Even if a maxim passes the contradiction in conception test, it may still fail the second test of the formula of universal law, the test of contradiction in volition. This test asks whether the maxim could not only be conceived as a universal law, but whether I could also will that it serve as a universal law. A classic example of a maxim that passes the contradiction in conception test but fails the contradiction in volition test is a maxim of universal nonbeneficence, or a maxim of never helping others. I can conceive of a world in which nobody ever helps anyone else, but I cannot will that such a world come to be, because like everyone else I too will need help at some point in my life. Generally, one cannot will that a maxim become universal law if doing so would require willing something contrary to a practical interest that belongs to all human beings as such, such as receiving help from others. Another maxim that fails this test is a maxim of never improving one's own skills, or the capacity of one's will to set and pursue ends (including ends required by morality). Some skill is by definition necessary to achieve any end at all, so a maxim of entirely neglecting one's skills is contrary to a necessary interest of the will, and therefore fails the test of contradiction in volition.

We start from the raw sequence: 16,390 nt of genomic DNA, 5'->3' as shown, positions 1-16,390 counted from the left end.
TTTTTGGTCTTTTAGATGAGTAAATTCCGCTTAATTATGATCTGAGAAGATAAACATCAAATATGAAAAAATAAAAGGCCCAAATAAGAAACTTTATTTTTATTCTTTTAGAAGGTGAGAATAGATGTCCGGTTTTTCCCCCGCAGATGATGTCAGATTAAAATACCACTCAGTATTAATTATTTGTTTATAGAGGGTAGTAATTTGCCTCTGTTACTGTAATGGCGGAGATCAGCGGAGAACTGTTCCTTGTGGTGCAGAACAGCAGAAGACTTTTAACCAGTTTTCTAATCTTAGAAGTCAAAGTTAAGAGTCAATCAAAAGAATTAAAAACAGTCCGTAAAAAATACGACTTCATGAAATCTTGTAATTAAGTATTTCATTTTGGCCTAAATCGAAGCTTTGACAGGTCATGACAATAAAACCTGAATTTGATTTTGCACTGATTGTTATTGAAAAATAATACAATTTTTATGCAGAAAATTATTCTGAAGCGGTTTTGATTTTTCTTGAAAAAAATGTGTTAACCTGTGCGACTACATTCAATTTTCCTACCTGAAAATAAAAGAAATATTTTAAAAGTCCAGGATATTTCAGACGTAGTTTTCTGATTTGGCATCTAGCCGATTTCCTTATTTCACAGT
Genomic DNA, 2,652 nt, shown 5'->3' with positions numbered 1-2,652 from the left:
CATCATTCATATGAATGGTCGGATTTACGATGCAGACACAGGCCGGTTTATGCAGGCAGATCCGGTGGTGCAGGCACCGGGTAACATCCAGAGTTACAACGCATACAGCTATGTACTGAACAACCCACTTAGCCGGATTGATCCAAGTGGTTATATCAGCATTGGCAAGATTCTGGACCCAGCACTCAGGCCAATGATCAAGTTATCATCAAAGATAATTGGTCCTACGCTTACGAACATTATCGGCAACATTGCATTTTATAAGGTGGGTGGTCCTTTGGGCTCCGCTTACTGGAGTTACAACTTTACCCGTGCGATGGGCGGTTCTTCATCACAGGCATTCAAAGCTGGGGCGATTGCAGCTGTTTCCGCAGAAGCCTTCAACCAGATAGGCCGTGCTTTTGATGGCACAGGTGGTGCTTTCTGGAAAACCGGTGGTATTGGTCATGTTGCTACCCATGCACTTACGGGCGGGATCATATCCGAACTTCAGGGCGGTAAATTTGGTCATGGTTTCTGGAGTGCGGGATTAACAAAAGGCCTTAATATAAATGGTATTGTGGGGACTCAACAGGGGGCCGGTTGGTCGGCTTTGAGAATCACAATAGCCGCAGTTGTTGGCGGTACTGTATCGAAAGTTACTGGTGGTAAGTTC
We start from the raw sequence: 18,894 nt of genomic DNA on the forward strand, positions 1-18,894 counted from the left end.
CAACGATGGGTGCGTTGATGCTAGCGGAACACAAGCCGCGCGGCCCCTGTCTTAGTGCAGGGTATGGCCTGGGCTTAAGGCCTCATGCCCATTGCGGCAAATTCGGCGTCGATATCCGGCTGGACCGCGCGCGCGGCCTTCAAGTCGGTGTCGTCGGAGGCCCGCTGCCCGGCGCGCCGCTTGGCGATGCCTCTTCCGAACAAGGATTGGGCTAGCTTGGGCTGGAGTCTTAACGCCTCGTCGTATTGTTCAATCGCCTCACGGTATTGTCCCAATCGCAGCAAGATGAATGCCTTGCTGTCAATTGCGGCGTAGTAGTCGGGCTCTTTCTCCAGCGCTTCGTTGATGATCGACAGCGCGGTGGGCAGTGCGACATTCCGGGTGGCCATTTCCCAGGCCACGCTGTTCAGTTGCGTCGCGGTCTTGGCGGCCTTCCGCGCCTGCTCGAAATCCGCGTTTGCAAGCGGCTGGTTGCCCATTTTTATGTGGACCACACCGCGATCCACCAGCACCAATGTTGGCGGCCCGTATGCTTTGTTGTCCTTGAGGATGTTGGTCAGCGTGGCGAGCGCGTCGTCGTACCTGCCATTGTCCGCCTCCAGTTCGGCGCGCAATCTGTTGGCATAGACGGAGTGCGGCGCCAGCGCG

If a maxim fails the contradiction in volition test, there is an imperfect duty not to act on it. This means that one must not adopt the maxim as it stands, but one may adopt a maxim which is something less than the negation of the original maxim. For instance, although I must not refuse to help others all of the time, I needn't agree to help them all of the time either. Instead, I can adopt a maxim of sometimes helping others. Imperfect duties can also be called positive duties, because unlike negative duties which merely forbid maxims, positive duties also require the adoption of certain other maxims.